North Carolina's Senate rights a very old wrong
Here's a revealing little historical footnote you won't hear much about elsewhere.
That's because it involves politicians of both parties making good on a past wrong -- and doing it without conflict. In other words, unanimously.
The North Carolina Senate all voted yea today on a pardon for Gov. William W. Holden.
He was impeached and driven from office after a 44-day trial in the same chamber as Tuesday's vote 140 years ago during the tumultuous Reconstruction era of 19th century American political history.
The governor's offense: He stood up to the Ku Klux Klan.
Initially a supporter of secession, Democrat Holden became disillusioned with the Confederacy, eventually becoming a member of Abraham Lincoln's new Republican Party.
Obviously a silly man, Holden took office in 1868 on a unity platform that both whites and blacks could benefit from reconciliation and healing.
Soon after, the Klan launched a campaign of violent intimidation, including murder, against newly freed blacks and white Republicans. The governor, believing that such activities were unlawful, sent the militia into two Klan hotbed counties, arresting 100 men and suspending their rights to a court appearance, knowing sympathetic local judges would simply free them.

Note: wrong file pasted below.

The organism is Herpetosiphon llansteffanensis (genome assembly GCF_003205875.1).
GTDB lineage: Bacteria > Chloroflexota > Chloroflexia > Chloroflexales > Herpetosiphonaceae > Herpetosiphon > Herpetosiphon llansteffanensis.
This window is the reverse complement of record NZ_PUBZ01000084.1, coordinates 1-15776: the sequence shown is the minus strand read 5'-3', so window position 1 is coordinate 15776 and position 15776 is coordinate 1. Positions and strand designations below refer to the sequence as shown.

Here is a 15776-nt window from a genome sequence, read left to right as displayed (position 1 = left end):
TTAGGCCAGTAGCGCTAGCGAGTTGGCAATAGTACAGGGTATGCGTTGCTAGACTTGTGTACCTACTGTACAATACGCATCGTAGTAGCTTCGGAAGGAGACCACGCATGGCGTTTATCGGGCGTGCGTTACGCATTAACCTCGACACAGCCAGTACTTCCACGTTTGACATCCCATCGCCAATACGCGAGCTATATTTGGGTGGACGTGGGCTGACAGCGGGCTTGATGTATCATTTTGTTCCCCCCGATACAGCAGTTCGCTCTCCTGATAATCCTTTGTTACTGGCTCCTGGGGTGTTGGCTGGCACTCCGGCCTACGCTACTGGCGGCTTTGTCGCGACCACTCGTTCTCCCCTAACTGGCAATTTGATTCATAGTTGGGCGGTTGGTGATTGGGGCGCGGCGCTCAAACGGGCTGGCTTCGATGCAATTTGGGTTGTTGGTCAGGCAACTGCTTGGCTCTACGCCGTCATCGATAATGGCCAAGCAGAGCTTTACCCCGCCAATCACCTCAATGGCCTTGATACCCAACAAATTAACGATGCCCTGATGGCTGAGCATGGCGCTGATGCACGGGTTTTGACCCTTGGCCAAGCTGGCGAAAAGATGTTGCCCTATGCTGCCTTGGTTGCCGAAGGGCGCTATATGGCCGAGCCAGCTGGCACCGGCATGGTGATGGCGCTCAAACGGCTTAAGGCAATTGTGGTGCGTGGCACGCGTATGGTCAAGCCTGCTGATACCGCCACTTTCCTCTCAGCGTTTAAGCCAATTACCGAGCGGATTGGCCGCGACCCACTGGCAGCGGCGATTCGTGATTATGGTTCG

As Holden's historical luck would have it, however, not long after, the Democrats won control of the state Legislature. You'll never guess who they went right after. On a straight party-line vote, Holden was impeached and forced out of office.
An attempt to pardon him later collapsed when Holden rejected it, believing that he had done nothing wrong to pardon.
Holden, however, has since passed away. So he was in no position to resist the 2011 pardon effort. "Today," said state Sen. Neal Hunt, the Republican who led the modern-day rehab effort, "we right a 140-year-old wrong."
Tuesday's vote was bipartisan -- 48-0.
-- Andrew Malcolm
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Photo: Caswell County Historical Association (Holden).